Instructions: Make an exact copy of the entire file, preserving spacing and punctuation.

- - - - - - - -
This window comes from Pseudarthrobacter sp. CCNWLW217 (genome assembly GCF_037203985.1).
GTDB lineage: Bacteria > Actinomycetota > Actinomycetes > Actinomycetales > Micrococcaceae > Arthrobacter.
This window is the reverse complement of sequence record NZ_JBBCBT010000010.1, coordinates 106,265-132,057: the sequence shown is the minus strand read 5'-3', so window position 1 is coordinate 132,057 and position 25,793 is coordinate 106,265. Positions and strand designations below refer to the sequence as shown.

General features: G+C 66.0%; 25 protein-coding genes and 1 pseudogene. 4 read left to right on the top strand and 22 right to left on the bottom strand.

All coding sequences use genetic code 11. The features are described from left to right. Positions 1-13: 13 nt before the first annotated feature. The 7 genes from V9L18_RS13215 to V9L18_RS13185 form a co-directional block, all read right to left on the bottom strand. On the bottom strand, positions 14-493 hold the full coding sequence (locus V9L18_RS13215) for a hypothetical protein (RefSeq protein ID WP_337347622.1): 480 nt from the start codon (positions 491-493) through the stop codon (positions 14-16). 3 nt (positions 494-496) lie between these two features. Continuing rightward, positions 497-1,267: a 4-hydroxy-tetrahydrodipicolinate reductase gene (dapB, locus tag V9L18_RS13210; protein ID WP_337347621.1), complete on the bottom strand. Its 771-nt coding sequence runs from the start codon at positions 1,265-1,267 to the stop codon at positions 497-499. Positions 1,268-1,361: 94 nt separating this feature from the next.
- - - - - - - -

This window comes from Pseudarthrobacter sp. CCNWLW217 (genome assembly GCF_037203985.1).
GTDB lineage: Bacteria > Actinomycetota > Actinomycetes > Actinomycetales > Micrococcaceae > Arthrobacter.
This window is the reverse complement of sequence record NZ_JBBCBT010000010.1, coordinates 106,265-132,057: the sequence shown is the minus strand read 5'-3', so window position 1 is coordinate 132,057 and position 25,793 is coordinate 106,265. Positions and strand designations below refer to the sequence as shown.

General features: G+C 66.0%; 25 protein-coding genes and 1 pseudogene. 4 read left to right on the top strand and 22 right to left on the bottom strand.

All coding sequences use genetic code 11. The features are described from left to right. Positions 1-13: 13 nt before the first annotated feature. The 7 genes from V9L18_RS13215 to V9L18_RS13185 form a co-directional block, all read right to left on the bottom strand. On the bottom strand, positions 14-493 hold the full coding sequence (locus V9L18_RS13215) for a hypothetical protein (RefSeq protein ID WP_337347622.1): 480 nt from the start codon (positions 491-493) through the stop codon (positions 14-16). 3 nt (positions 494-496) lie between these two features. Continuing rightward, positions 497-1,267: a 4-hydroxy-tetrahydrodipicolinate reductase gene (dapB, locus tag V9L18_RS13210; protein ID WP_337347621.1), complete on the bottom strand. Its 771-nt coding sequence runs from the start codon at positions 1,265-1,267 to the stop codon at positions 497-499. Positions 1,268-1,361: 94 nt separating this feature from the next.